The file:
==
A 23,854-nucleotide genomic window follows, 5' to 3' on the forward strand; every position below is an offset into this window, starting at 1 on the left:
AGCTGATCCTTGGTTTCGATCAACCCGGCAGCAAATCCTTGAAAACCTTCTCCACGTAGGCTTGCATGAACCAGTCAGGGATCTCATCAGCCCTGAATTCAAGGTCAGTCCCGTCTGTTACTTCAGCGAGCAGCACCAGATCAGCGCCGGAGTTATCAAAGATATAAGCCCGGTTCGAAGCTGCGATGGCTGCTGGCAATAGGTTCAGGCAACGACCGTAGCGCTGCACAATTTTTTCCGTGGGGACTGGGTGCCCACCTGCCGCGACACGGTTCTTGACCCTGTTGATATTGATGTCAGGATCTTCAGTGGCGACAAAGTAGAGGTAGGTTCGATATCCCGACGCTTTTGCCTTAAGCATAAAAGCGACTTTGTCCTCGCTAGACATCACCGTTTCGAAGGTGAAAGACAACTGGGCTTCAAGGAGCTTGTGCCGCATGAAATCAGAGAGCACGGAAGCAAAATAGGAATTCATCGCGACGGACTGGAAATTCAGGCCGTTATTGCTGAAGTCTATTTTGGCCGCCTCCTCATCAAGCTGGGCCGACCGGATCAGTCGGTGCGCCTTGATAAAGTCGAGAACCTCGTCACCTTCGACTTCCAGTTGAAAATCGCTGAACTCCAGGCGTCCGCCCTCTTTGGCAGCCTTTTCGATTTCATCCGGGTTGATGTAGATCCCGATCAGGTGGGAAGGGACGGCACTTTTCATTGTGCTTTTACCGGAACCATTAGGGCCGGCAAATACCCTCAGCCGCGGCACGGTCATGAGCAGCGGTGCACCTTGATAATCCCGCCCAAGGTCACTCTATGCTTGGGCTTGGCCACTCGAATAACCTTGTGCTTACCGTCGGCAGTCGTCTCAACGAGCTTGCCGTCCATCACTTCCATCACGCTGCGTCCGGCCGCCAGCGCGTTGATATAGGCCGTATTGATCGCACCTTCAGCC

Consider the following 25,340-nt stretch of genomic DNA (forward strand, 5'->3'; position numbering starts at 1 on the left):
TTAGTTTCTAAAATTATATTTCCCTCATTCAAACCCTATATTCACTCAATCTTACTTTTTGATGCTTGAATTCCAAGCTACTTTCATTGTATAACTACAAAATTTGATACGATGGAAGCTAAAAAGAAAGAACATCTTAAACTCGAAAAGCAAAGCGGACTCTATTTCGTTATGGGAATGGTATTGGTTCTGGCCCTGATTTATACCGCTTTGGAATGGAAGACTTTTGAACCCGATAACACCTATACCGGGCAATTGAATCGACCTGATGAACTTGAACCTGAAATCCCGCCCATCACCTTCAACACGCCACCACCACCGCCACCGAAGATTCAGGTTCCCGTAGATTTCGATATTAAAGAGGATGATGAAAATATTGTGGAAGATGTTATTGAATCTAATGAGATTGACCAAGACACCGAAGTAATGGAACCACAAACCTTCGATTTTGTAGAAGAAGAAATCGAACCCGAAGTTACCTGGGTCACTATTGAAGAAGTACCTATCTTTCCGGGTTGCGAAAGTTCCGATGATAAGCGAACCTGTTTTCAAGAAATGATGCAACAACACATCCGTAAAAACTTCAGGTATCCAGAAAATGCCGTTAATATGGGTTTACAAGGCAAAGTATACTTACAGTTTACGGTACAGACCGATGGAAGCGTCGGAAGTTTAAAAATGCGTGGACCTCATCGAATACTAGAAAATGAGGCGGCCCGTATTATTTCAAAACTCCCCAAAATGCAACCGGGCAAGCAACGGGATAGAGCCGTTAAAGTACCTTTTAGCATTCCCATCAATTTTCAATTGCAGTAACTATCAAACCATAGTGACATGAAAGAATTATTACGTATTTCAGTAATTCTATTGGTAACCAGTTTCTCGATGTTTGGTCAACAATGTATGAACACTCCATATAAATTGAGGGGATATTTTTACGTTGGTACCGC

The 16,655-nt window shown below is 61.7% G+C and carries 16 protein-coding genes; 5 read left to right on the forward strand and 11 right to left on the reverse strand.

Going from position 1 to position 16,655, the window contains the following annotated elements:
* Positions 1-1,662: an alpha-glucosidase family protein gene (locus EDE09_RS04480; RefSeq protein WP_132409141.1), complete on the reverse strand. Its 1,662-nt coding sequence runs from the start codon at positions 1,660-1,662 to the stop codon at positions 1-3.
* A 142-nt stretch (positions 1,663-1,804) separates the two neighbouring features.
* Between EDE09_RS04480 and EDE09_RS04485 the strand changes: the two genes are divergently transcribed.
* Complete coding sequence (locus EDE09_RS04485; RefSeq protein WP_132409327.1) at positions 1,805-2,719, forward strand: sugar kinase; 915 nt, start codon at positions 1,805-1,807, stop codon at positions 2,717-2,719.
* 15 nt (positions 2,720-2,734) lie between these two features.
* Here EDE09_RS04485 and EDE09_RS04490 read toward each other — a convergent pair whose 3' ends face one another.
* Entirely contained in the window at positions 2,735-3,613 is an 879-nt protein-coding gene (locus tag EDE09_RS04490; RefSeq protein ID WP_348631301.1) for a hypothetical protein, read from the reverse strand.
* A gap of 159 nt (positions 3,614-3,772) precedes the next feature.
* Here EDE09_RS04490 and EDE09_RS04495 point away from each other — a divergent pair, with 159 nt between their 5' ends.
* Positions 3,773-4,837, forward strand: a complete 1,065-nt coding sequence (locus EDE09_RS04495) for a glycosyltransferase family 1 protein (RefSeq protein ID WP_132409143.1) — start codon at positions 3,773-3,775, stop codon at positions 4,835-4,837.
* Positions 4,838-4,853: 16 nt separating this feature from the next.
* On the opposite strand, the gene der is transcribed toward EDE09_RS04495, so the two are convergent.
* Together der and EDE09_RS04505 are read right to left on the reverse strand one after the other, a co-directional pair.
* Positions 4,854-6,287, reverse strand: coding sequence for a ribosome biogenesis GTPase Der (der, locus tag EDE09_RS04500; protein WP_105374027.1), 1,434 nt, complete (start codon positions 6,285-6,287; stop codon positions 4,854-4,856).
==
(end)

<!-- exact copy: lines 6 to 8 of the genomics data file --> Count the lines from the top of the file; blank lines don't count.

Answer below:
Going from position 1 to position 16,655, the window contains the following annotated elements:
* Positions 1-1,662: an alpha-glucosidase family protein gene (locus EDE09_RS04480; RefSeq protein WP_132409141.1), complete on the reverse strand. Its 1,662-nt coding sequence runs from the start codon at positions 1,660-1,662 to the stop codon at positions 1-3.
* A 142-nt stretch (positions 1,663-1,804) separates the two neighbouring features.